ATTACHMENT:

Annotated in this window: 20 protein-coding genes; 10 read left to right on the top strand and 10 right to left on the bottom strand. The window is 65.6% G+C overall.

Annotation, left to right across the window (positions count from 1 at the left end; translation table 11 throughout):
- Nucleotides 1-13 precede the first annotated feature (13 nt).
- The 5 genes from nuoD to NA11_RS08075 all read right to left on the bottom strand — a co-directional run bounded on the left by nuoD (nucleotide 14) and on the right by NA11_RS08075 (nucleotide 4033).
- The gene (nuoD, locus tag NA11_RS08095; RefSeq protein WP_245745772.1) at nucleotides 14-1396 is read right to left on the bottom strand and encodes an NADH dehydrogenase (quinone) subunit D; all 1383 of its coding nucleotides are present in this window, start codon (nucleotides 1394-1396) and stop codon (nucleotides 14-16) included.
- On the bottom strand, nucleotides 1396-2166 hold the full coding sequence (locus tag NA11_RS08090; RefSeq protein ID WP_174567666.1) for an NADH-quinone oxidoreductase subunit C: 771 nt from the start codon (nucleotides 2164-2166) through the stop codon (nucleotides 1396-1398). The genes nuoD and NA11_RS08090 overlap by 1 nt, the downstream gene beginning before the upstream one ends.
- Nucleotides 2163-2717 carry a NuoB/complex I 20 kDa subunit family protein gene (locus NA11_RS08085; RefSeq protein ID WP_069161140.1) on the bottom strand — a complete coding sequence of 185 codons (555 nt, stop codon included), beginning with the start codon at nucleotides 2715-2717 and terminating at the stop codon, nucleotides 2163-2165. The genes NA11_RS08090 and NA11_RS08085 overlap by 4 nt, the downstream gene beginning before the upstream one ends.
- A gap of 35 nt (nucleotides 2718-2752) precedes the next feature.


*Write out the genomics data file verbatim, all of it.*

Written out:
Annotated in this window: 20 protein-coding genes; 10 read left to right on the top strand and 10 right to left on the bottom strand. The window is 65.6% G+C overall.

Annotation, left to right across the window (positions count from 1 at the left end; translation table 11 throughout):
- Nucleotides 1-13 precede the first annotated feature (13 nt).
- The 5 genes from nuoD to NA11_RS08075 all read right to left on the bottom strand — a co-directional run bounded on the left by nuoD (nucleotide 14) and on the right by NA11_RS08075 (nucleotide 4033).
- The gene (nuoD, locus tag NA11_RS08095; RefSeq protein WP_245745772.1) at nucleotides 14-1396 is read right to left on the bottom strand and encodes an NADH dehydrogenase (quinone) subunit D; all 1383 of its coding nucleotides are present in this window, start codon (nucleotides 1394-1396) and stop codon (nucleotides 14-16) included.
- On the bottom strand, nucleotides 1396-2166 hold the full coding sequence (locus tag NA11_RS08090; RefSeq protein ID WP_174567666.1) for an NADH-quinone oxidoreductase subunit C: 771 nt from the start codon (nucleotides 2164-2166) through the stop codon (nucleotides 1396-1398). The genes nuoD and NA11_RS08090 overlap by 1 nt, the downstream gene beginning before the upstream one ends.
- Nucleotides 2163-2717 carry a NuoB/complex I 20 kDa subunit family protein gene (locus NA11_RS08085; RefSeq protein ID WP_069161140.1) on the bottom strand — a complete coding sequence of 185 codons (555 nt, stop codon included), beginning with the start codon at nucleotides 2715-2717 and terminating at the stop codon, nucleotides 2163-2165. The genes NA11_RS08090 and NA11_RS08085 overlap by 4 nt, the downstream gene beginning before the upstream one ends.
- A gap of 35 nt (nucleotides 2718-2752) precedes the next feature.